It reported in 2008 that CBCT can be applied for visualizing and measuring soft tissues of the dentogingival unit. [10] In 2009, it was reported that CBCT can also be used for assessing and measuring palatal masticatory mucosa. [1] But there is limited knowledge of individual thickness and regional differences of the palatal mucosa. So, the aim of this study was to apply a novel noninvasive method to obtain high-quality images by CBCT that consistently allowed the determination of the dimensions of palatal masticatory mucosa.


  Materials and Methods Top


Twenty systemically healthy subjects (10 males, 10 females), ages ranging from 19 to 53 years (mean age of 32 years) requiring palatal surgery were selected from the Department of Periodontics, Government Dental College and Hospital, Srinagar for the study. Informed written consent of subjects and ethical committee clearance was obtained prior to commencement of the study. Inclusion criteria for the selection of subjects for the study were the presence of all maxillary teeth, except third molars. Subject exclusion criteria were history of palatal surgery, history of presence of pathology in the area being investigated and pregnancy.

After the subject was deemed eligible, a maxillary impression was made with alginate impression material and poured in a Type III dental stone. Acrylic measurement guides (Clear Splint Biocryl, 0.5 mm thickness were then fabricated on the cast model and trimmed appropriately to include all teeth present in the arch. Using a standardized UNC-15 probe (Hu-Friedy), measurements were made at distances of 2 mm, 5 mm, and 8 mm from the mid-palatal point of the gingival margin for the canine, first and second premolars, and the first molar on both the sides. A hole was subsequently punctured through the acrylic stent at each measurement point [Figure 1]. Gutta-percha was used to fill each measurement site [Figure 2]. The purpose of the gutta-percha was to have a radio-opaque marker on the CBCT scan. This stent was subsequently used for all radiographic measurements.
Figure 1: Measurement stent on cast with holes punctured at the measurement sites

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Figure 2: Measurement stent on cast with gutta-percha as radio-opaque markers

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All subjects wore the CBCT stent during the CBCT scan. During CBCT scans, patients were seated and had their heads and chins stabilized. Each patient was asked to bite a wooden spatula placed across a mouth at the level of the maxillary and mandibular molars (first and second molars) to prevent the tongue from touching the soft and hard palates during image acquisition. Together with the wooden spatula, a plasic lip retractor was placed in the patient's mouth so that the cheeks did not touch the facial aspects of the teeth, thus also allowing the facial gingiva to be visible. A scan of the maxilla was taken using the CBCT unit (New Tom Giano, Qr S.R.L.,20-Verona Genoa, Liguria-37135, Italy) by a trained technician at 110 KVp and 15 mA for 36 s (voxel size: 0.25 mm; grayscale: 12 bis). The reconstructed images were generated using a computer software package (Keystone Easy Guide, Keystone Dental, Inc., Burlington, MA). Each gutta-percha point was visualized using a sagittal view and measurements of the soft tissue thickness were made at each point by one investigator and recorded. All measurements were made perpendicular to the palatal soft tissue. Twenty-four total radiographic measurements were taken on each scan (for canine, first and second premolars and first molar at the distances of 2 mm, 5 mm and 8 mm from gingival margin on both right and left sides of the maxilla). Data were analyzed with the help of means and standard deviations. For inter-group analysis, t-test was applied. ANOVA test was used for intra-group analysis. P < 0.05 was considered as statistically significant.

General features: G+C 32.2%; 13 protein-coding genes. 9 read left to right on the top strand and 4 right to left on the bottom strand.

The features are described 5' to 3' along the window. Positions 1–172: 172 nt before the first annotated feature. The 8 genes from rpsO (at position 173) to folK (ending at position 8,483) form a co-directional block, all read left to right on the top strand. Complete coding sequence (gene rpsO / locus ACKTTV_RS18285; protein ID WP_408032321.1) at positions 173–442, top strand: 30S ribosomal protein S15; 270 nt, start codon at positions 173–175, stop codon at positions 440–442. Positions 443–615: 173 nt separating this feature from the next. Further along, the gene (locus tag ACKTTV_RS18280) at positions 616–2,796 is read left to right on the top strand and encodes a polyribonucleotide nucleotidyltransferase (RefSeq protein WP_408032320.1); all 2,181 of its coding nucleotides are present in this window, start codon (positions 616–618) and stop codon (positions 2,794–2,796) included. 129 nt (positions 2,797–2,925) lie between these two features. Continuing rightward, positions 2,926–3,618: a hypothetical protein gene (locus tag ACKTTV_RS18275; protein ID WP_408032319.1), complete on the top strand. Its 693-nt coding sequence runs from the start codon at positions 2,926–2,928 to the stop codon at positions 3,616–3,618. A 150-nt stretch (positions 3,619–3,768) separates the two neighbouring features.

Results Top


[Figure 3] and [Figure 4] show the representative CBCT images of the measurements performed at the distance of 5 mm and 8 mm from the gingival margin in case of the first premolar. [Table 1] shows the mean thickness with standard deviations of the palatal mucosa (right and left sides) in different teeth, at different heights of the measurement in male and female subjects.
Table 1: Mean thickness with SD of the palatal mucosa in different teeth, at different heights of measurement in male and female subjects

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Figure 3: Representative cone-beam computerized tomography scan showing the radiographic measurement at 5 mm

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Figure 4: Representative cone-beam computerized tomography scan showing the radiographic measurement at 8 mm

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The thickness of the soft tissue, as estimated by the statistical analysis, was influenced by palatal location. Both the distance from the tooth and the tooth type were significantly related to the depth (P < 0.001). The tissue became thicker as the distance from the tooth increased [Table 1] and [Graph 1]. [Additional file 1] In all the teeth, the palatal mucosa was thicker at 8 mm when compared with those closer to the gingival margin (2 and 5 mm). Also, the tissue measured at the premolars was thicker than that measured at the molar or canine areas [Table 2]. No, statistically significant difference was found between male and female subjects. Also, the measurements were similar on both the sides (right and left sides). There was a tendency for thicker masticatory mucosa to be found in older subjects (above 40 years old) when compared to younger patients (below 40 years old).